In his last published work before he died, Lewis explores themes of suffering, human relationship, and man’s quest for God. Till We Have Faces retells the ancient Greek myth of Cupid and Psyche, but it also offers telling commentary on very contemporary dangers like hiding ourselves behind the veil of social media.
The story revolves around Princess Orual. She grows up in the kingdom of Glome, where everyone around her tells her how ugly she is. Because she has never known anything else, she sees herself as hideous and unworthy of true love. By contrast, her sister Psyche is a great beauty, often compared to one of the gods. After a series of misfortunes plague the kingdom, an innocent Psyche is given up as a propitiating sacrifice. Afterwards, Orual goes to the mountain (the seat of the gods in this story) in order to recover her sister’s body.
Instead she finds Psyche not only alive, but married to the god of the mountain. The sisters are eventually separated, however, and Orual never sees Psyche again.
The Shroud of the Queen
Orual eventually takes to wearing a veil as Queen, hiding her face from the world, for she sees nothing worth showing. This extends beyond the physical into Orual’s very soul. She tells us, “The Queen of Glome had more and more part in me and Orual less and less. I locked Orual up or laid her asleep as best I could somewhere deep inside me… the thing I carried in me grew slowly smaller and less alive.”
The Queen of Glome becomes mighty in her time, defeating opponents, bringing prosperity, and securing peace for Glome, but she remains unsatisfied. She longs for her sister Psyche, even for her beauty and goodness. As time passes, Orual slowly disappears until nothing is left but the Queen of Glome. Orual has nothing to offer the world, for who could learn to love her? The face of Orual must be replaced by the veil of the Queen.
At the end of the book, Orual finally places herself before the gods, accusing them of taking Pysche from her, and Orual is revealed to herself by her very plea. The god who took Psyche for his bride comes down and shows Orual that she too is Pysche: she too is beautiful, and the veil falls from her face. “Two figures, reflections, their feet to Psyche’s feet and mine, stood head downward in the water… both Psyches, both beautiful (if that mattered now) beyond all imagining, yet not exactly the same.”
It takes the entire tale for Orual to have her veil removed, for her to see herself as she truly is, beautiful beyond all imagining. It’s not until she sees herself that she is able to admit, with a note evocative of Augustine’s Confessions:
I ended my first book with the words no answer. I know now, Lord, why you utter no answer. You are yourself the answer. Before your face questions die away. What other answer would suffice? Only words, words; to be led out to battle against other words. Long did I hate you, long did I fear you.
Orual’s incapability for right relationship with others stems from her inability to love herself. Covered with the shroud of the Queen, she is great and terrible. She commands the friendship and love of others, but she never sees herself as beautiful. As a result, she veils her face, seeking to hide herself. Sometimes a look in the mirror can indeed be terrifying.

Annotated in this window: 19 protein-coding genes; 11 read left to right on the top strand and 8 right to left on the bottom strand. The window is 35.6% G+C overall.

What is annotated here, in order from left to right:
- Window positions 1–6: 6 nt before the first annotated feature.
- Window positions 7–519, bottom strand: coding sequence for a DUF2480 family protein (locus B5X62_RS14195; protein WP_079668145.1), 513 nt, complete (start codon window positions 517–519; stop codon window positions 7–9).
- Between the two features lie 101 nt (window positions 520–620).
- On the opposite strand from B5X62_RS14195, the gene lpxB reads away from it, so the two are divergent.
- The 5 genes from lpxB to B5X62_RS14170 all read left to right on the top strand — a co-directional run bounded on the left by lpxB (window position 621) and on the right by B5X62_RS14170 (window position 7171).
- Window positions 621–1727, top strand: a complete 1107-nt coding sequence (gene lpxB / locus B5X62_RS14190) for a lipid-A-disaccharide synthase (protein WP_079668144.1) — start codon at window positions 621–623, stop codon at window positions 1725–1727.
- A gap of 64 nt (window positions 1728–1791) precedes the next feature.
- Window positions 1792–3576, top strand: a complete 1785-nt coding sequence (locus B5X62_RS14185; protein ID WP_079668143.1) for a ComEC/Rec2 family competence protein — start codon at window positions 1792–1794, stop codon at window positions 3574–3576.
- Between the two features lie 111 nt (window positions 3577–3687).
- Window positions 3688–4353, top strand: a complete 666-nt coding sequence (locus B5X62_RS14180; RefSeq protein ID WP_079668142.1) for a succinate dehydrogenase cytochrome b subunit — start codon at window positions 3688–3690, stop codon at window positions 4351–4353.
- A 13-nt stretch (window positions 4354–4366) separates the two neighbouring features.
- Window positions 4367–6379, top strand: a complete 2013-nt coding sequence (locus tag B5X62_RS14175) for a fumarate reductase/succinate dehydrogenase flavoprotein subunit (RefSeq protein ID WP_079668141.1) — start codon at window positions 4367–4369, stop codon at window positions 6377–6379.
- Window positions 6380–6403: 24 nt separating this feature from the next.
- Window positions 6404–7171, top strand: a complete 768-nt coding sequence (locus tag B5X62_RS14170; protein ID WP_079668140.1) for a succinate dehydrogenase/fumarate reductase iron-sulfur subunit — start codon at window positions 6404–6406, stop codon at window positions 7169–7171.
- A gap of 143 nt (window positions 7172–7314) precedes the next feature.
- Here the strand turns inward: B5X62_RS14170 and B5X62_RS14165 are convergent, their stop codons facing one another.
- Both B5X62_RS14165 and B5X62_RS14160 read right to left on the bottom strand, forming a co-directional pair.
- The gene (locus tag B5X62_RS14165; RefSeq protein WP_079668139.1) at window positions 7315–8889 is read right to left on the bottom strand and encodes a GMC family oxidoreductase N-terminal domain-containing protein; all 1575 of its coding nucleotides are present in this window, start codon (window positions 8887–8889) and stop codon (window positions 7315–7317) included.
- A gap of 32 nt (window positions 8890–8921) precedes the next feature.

A Husk of Ourselves
If we wish to be truly human, we need to see our own face, our self as gift in the miracle of Creation. This act must become a priority for our lives. It’s only by removing the veil that we can have real relationships with other people. It’s only till we have faces that we can come to see the answer found in the face of the Beloved. Otherwise, we present a husk of ourselves, forcing our wonderful, beautiful self into something we are not, seeing the world as if through a veil. What a tragedy to never realize that you are beautiful beyond all imagining.
What if we saw ourselves as Orual eventually sees herself in the water—as another Psyche, beautiful beyond all imagining? Herein is the question that Lewis asks throughout his writings: what does it mean to be a Christian, to be in a relationship with Jesus Christ? Think of Lucy from Lewis’s Chronicles of Narnia, whom Aslan calls “great heart.” If Christ is real, and the Christian faith is not a lie, then it must demand something from those who profess it as true. We cannot shine until we have faces, until we see ourselves as creations of love, not fear.
Orual’s admittance of her own failing provides the key here. She spends her life hidden behind a veil, fearful of being seen for who she really was, because who would love her then? So too, we often hide behind the veil of social media. Why have friends when virtual ones will do? Orual’s life is one lived in fear and hatred of the god of the mountain who has taken away her sister Psyche. This hatred stems from her own inability to see herself as gift. If, as for Lewis, the life of a Christian means relationship with Christ, this life is predicated on the reality that such a relationship is at its very heart a gift. It is a gift, freely given to be sure, but nonetheless a gift.
The joy of the Christian is living in the full knowledge of being known and loved, knowing that an all-loving God already awaits us, and before Him all questions die away. Till We Have Faces reminds us that our identity as children of God bestows beauty upon us, which no veil ought to hide. Practically, the first thing to do when you awake is to give thanks for this gift, instead of browsing the latest IG feed.
After that, a group reading of Lewis’s novel might be in order. Then, as you begin to remove your own veil, you can help your friends to remove theirs.